• $\begingroup$ @GudsonChou Ultrafilters are very useful. They're the basis for nonstandard analysis/topology, for one thing. Also, here's a question: Take all of the integers, draw an edge between every pair of them to make a (complete) graph, and color every edge either red or blue. Is there always an infinite subset $S$ that's monochromatic (the edges between pairs of elements of $S$ are all the same color)? (For example, suppose we color an edge blue if the vertices have the same parity, and red otherwise. Then take the set of even integers.) The answer is, yes, and you can prove this with ultrafilters. $\endgroup$ – Akiva Weinberger Aug 28 '15 at 16:12
  • $\begingroup$ @columbus8myhw Not quite. You could take the excluded point topology on a set. This is kind of the opposite of the topology from a principal ultrafilter, but is not generated from an ultrafilter in the same way. I don't know if there are any more. $\endgroup$ – sie es er Aug 28 '15 at 16:36
  • $\begingroup$ @hereisnowhy Ah, I see. The fact that $\varnothing$ is in the topology, but not in an ultrafilter (by definition), is annoying… $\endgroup$ – Akiva Weinberger Aug 28 '15 at 16:39
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Yes, for example $X = \{0, 1\}$ with the topology $\tau = \{ \emptyset, \{0\}, \{0, 1\}\}$.

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Sure.

$$X=\emptyset, \tau = \{\emptyset\}$$


That's cheating!!!

OK, so what about if $X$ is not empty?

Well, here's another example:

$$X=\{1\}, \tau=\{\emptyset, X\}$$


OK OK, but there is no nontrivial closed set here, that's cheating!

OK then, $$X=\{1,2\}, \tau=\{\emptyset, \{1\}, X\}$$

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  • $\begingroup$ Thank you. I think my question rules out this possibility. $\endgroup$ – Megadeth Aug 28 '15 at 15:38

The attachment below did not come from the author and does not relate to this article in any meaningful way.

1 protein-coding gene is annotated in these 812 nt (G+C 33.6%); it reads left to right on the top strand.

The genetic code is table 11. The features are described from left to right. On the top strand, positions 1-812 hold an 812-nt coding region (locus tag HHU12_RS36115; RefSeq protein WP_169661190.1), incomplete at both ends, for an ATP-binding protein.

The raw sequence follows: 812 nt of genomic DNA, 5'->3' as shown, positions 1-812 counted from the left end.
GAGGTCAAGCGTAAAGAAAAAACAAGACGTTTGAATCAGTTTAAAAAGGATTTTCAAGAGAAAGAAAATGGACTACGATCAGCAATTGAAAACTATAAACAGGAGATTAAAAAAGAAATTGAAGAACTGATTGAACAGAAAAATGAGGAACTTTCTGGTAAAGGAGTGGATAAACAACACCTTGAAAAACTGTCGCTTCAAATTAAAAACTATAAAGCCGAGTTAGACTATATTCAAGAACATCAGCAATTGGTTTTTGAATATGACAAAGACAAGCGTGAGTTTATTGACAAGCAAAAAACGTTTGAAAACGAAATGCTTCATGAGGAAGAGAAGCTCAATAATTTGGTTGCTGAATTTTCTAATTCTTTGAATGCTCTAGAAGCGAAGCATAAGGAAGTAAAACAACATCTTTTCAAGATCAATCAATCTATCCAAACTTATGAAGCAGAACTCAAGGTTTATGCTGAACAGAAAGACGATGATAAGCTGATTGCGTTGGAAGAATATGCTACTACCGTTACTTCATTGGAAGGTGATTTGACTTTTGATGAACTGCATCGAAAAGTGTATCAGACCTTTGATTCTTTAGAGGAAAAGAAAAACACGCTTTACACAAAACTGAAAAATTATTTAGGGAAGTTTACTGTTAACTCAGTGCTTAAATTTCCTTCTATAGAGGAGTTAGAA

• $\begingroup$ @GudsonChou Why? If $X=\emptyset$ and $\tau=\{\emptyset\}$, then for every set $A$ in $\tau$ such that $A\neq\emptyset$ and $A\neq X$, the set $A$ is either open and closed. There is no contradiction here! $\endgroup$ – 5xum Aug 28 '15 at 15:39
  • $\begingroup$ @5xum I think this question is probably a simplification of some more complicated question with additional hypotheses. $\endgroup$ – Ian Aug 28 '15 at 15:42
  • $\begingroup$ @Ian Possibly. But that's why I asked "Why", since I don't see how my possibility can be ruled out... $\endgroup$ – 5xum Aug 28 '15 at 15:44
  • $\begingroup$ @GudsonChou I added two more possible answers, are all of them ruled out? $\endgroup$ – 5xum Aug 28 '15 at 15:44
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Pick any $X$ and $a \in X$.

Define $Y \subset X$ to be open if and only i f$X= \emptyset$ or $a \in Y$. It follows that a set $Y$ is closed if and only if $Y=X$ or $a \notin Y$.

It is easy to show that this is a topology which has the required properties.

It is likely that there is no separable topology with these properties.

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  • $\begingroup$ Err...do you mean on an uncountable set, with your last comment? $\endgroup$ – Ian Aug 28 '15 at 15:52
  • $\begingroup$ @Ian Do you know any countable such example? Finite is clearly impossible. $\endgroup$ – N. S. Aug 28 '15 at 16:01
  • $\begingroup$ Apparently our definition of separable is different, because to me a separable topological space is one with a countable dense subset, and if the space itself is countable then you can just take this dense subset to be the whole space. $\endgroup$ – Ian Aug 28 '15 at 16:02
  • $\begingroup$ @Ian Sorry I always forget this, by separable I mean Haussdorff... $\endgroup$ – N. S. Aug 28 '15 at 16:03